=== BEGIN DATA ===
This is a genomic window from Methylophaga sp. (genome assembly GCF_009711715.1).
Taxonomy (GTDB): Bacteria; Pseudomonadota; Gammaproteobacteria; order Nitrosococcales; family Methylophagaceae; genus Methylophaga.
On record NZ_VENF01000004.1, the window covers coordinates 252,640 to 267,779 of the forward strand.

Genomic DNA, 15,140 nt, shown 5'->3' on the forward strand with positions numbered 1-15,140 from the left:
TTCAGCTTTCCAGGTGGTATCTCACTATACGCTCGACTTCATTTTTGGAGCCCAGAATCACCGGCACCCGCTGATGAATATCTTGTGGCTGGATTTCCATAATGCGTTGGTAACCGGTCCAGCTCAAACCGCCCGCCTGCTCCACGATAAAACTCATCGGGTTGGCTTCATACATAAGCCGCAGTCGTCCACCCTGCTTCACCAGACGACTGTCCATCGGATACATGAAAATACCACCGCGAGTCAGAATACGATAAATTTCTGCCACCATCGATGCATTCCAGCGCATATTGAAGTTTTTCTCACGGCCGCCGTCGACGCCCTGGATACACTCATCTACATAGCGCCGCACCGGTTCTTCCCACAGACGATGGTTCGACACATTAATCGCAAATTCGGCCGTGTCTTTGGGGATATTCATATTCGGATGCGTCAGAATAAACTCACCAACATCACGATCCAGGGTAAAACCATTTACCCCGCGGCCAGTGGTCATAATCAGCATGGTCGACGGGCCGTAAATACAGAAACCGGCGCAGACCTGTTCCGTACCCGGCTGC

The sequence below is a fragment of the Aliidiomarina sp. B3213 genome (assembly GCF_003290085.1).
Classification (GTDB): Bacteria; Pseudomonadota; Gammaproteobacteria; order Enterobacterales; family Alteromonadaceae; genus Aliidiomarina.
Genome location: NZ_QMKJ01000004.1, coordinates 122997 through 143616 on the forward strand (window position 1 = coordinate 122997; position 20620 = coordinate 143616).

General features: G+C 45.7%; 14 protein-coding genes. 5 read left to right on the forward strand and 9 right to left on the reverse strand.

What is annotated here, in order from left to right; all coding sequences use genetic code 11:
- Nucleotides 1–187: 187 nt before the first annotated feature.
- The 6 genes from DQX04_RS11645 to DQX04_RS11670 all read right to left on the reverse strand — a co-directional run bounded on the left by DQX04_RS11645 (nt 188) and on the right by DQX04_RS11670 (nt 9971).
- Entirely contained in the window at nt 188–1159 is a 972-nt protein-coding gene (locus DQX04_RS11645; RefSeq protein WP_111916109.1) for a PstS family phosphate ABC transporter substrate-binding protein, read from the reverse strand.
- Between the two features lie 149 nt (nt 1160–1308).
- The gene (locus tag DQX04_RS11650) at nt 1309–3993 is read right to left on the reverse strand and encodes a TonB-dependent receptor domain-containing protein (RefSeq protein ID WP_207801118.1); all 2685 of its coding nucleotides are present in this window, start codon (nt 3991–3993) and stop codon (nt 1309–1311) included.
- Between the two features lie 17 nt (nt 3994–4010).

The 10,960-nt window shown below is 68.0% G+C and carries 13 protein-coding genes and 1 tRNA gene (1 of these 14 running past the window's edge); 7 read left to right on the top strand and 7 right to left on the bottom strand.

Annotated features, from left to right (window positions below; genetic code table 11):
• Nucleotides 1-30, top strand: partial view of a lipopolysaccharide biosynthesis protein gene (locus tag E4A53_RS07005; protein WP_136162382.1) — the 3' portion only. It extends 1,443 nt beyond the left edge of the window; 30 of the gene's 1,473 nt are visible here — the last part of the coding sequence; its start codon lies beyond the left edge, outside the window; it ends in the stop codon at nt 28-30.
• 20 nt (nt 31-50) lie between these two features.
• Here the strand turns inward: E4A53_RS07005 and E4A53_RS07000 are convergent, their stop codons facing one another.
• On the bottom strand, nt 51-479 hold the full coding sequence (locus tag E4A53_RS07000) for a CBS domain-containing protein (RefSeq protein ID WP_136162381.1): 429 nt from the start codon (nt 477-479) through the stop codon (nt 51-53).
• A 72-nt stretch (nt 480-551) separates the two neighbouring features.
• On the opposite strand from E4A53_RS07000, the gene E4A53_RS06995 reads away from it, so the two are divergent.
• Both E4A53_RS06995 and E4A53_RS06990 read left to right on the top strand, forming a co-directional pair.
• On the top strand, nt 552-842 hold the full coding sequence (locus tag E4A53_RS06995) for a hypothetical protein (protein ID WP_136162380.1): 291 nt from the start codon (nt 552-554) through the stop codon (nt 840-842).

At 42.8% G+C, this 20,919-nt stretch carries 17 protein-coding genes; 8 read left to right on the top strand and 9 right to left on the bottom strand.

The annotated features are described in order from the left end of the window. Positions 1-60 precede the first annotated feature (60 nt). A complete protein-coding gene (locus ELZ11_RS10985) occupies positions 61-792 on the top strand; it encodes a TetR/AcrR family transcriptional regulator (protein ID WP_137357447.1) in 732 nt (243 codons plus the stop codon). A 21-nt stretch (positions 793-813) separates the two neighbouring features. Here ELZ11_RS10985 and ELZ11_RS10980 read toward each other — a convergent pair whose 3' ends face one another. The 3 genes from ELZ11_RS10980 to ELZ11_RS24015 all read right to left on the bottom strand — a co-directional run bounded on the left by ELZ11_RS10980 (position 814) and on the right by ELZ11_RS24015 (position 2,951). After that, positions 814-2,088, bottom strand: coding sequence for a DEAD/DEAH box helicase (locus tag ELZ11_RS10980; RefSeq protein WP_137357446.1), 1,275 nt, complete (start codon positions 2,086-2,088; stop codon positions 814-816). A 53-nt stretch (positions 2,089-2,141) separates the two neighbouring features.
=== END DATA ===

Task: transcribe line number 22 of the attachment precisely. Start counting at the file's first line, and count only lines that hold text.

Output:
• On the bottom strand, nt 51-479 hold the full coding sequence (locus tag E4A53_RS07000) for a CBS domain-containing protein (RefSeq protein ID WP_136162381.1): 429 nt from the start codon (nt 477-479) through the stop codon (nt 51-53).